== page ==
Create account alerts to stop fraud. There are numerous warnings provided by credit card companies that go off if your card is used. The option to receive email or SMS notifications for "suspicious behaviour" or for all credit card transactions is frequently available.
7. Your credit score may drop.
Credit cards, if left unused, won’t really affect your credit score. But the game changes once you decide to cancel it. Cancelling your credit cards with the highest credit limits could potentially cause the most harm.
Usage of your credit, often known as credit utilisation, is the second-largest factor affecting your credit score. It is computed both per card and overall. Using less than 30% of your whole credit limit is advised by personal finance experts. Those with the highest scores typically use less than 10%.
To understand it better, picture this: you have two credit cards with ₹50,000 and ₹30,000 credit limits, respectively. Your overall credit limit will be lower once you close the first card, which will increase your credit utilisation ratio.
The credit utilisation ratio is reduced and your score is consequently lowered when you keep an unused credit card open. With credit, the older it is, the better.
Check out : Poor Credit or No Credit: Which One is Better?
8. Your credit card company may close your account.
Your credit card company may decide to terminate your account if it is inactive for a long time. While there isn't a set period of time, they often send notice ahead of time, so you have an opportunity to use your card first. Unused credit cards cause losses to banks.
There are several ways that account closure can be detrimental. By removing one of your credit lines, it leaves you without access to emergency funds and spending power. Your credit utilisation rate suffers as well.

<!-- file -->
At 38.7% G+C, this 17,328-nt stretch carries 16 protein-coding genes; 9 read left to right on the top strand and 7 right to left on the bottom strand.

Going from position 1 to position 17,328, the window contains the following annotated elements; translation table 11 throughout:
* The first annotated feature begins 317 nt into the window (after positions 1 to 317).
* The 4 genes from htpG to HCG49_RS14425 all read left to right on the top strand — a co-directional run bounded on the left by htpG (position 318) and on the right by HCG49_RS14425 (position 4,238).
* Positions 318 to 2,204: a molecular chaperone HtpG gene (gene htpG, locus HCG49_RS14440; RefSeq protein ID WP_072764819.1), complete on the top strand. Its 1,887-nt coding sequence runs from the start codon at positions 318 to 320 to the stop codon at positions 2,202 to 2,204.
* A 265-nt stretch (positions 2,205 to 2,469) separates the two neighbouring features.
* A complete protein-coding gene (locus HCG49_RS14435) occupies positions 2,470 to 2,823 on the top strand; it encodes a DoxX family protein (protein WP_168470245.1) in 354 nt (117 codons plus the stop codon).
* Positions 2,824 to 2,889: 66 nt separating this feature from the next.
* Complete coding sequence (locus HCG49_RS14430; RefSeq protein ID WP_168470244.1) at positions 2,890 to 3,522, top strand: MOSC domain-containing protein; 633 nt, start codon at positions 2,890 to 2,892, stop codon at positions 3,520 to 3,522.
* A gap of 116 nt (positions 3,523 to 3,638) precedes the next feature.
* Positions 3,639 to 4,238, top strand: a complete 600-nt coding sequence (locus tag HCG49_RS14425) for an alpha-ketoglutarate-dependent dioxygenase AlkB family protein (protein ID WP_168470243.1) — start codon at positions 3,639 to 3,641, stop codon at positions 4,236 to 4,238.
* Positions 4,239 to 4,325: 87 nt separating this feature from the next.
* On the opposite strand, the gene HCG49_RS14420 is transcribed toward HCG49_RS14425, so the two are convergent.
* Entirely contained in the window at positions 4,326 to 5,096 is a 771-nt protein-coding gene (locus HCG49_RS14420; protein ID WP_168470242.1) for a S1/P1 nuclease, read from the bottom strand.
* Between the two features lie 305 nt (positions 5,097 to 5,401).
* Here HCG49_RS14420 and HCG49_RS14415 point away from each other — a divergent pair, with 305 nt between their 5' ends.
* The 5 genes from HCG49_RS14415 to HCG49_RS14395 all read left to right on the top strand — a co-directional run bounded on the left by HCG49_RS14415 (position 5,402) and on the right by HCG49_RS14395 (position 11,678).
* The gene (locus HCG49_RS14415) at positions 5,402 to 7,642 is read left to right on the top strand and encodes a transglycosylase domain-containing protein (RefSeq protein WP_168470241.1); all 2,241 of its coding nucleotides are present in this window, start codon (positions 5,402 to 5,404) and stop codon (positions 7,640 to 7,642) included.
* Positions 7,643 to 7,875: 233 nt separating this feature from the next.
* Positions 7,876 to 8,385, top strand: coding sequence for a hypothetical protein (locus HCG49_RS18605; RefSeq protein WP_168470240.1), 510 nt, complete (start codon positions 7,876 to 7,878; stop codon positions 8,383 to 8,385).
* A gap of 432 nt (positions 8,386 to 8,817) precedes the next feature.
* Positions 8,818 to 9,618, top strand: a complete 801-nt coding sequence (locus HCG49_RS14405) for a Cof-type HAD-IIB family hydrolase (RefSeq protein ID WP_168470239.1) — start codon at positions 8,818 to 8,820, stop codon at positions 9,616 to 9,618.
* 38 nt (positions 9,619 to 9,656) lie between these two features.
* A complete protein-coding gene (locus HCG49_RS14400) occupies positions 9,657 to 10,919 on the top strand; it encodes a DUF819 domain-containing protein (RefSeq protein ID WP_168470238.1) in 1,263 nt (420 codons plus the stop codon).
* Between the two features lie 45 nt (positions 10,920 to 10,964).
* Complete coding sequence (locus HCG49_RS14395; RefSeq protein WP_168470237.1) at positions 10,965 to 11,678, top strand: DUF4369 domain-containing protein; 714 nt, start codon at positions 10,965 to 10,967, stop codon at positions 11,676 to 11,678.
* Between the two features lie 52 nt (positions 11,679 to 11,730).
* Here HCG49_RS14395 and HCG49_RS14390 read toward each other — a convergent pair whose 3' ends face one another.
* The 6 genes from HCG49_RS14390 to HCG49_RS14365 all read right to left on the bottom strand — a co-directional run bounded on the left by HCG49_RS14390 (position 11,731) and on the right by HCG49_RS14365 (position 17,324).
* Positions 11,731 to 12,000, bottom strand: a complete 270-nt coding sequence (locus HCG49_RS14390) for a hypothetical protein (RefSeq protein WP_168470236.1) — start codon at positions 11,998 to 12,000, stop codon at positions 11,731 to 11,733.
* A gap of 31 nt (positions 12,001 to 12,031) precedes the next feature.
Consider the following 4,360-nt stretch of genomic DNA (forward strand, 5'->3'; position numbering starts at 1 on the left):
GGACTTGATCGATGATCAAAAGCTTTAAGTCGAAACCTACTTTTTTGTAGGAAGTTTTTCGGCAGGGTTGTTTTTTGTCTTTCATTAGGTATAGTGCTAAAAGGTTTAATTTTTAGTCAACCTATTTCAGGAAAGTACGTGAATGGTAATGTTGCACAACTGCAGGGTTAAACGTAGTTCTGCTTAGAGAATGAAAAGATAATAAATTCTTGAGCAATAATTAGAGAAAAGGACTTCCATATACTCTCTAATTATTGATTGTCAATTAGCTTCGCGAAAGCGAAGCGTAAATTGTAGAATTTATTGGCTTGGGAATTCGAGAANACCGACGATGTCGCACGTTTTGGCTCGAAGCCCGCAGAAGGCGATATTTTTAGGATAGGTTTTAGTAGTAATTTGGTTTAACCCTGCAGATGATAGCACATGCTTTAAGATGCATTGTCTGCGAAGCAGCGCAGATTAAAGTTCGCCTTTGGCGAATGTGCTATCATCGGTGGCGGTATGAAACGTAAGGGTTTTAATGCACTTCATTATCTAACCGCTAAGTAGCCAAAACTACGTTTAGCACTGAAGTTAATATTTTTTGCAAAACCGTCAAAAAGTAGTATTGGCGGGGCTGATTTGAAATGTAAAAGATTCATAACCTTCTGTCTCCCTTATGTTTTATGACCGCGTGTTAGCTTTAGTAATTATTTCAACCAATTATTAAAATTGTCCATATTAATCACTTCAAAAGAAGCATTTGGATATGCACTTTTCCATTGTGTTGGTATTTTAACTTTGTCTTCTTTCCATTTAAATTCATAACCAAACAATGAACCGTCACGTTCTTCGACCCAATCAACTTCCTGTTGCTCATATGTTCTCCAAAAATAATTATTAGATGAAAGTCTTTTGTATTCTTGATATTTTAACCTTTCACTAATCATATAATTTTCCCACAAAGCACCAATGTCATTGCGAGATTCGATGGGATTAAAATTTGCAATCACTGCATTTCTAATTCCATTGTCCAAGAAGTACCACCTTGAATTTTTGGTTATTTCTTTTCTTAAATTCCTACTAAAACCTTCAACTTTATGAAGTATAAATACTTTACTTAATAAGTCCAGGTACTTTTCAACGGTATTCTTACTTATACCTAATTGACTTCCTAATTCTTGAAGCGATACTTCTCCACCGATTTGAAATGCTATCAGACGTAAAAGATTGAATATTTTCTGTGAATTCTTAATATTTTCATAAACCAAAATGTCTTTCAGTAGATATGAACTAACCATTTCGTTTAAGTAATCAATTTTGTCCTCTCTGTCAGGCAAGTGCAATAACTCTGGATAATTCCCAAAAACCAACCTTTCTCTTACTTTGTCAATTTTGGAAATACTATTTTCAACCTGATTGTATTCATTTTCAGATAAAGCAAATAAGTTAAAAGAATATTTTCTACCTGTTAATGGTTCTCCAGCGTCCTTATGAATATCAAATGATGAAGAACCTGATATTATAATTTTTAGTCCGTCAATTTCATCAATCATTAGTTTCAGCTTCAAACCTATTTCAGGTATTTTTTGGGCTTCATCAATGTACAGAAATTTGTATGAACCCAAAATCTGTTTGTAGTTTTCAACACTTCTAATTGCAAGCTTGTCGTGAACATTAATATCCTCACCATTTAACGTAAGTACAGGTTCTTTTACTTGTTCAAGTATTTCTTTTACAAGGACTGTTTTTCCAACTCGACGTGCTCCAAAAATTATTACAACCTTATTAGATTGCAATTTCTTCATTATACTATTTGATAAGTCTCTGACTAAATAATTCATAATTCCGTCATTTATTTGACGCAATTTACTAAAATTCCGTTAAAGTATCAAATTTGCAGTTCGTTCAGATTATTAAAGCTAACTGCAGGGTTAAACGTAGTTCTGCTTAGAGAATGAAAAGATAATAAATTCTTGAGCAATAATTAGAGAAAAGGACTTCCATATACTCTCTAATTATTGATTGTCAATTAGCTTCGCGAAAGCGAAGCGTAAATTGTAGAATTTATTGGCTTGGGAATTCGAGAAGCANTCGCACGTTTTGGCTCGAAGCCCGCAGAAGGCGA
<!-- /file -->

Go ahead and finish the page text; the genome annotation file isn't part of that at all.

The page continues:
Should you close a Credit Card you never use?
It’s usually not advisable to close an unused credit card, but it is acceptable to close one if:
- It's not the oldest card account you have.
- You won't use more than 30% of your available credit overall.
- There isn't a really strong reason to keep the card (e.g, rewards, cash back, low interest rate).
Sit back and give it a thought. Take up incentives first. If the card is never used, ask yourself - Is there a compelling reason to keep it open? Is there the chance to utilise cash-back opportunities? Are there any remaining travel miles? If it's a no and your credit score is not much at risk, you can safely close it.
Get credit cards strategically. Consider moving to a new card with a better offer to use it, such as a sizable welcome bonus or an initial APR of 0%.
Additional advantages of using credit cards for regular transactions include improved fraud protection and security, no fees for foreign purchases, car rental or vacation insurance, and more.
The bottom line is that you should keep all the above-mentioned points in mind before leaving your credit card lying around just like that. You probably don’t want to hurt your credit score, which is why your oldest accounts should be kept active to increase the duration of your credit history.
Making at least one minor purchase every few months and paying it off completely before the end of the billing cycle is the simplest approach to maintaining an account that isn't used frequently.
Find out 6 Sure Shot Ways To Pay Off Credit Card Bills Fast. In this manner, credit bureaus are able to see your responsible credit behaviour and your credit usage will continue to be minimal.
If you want to read more about credit cards, check out this page.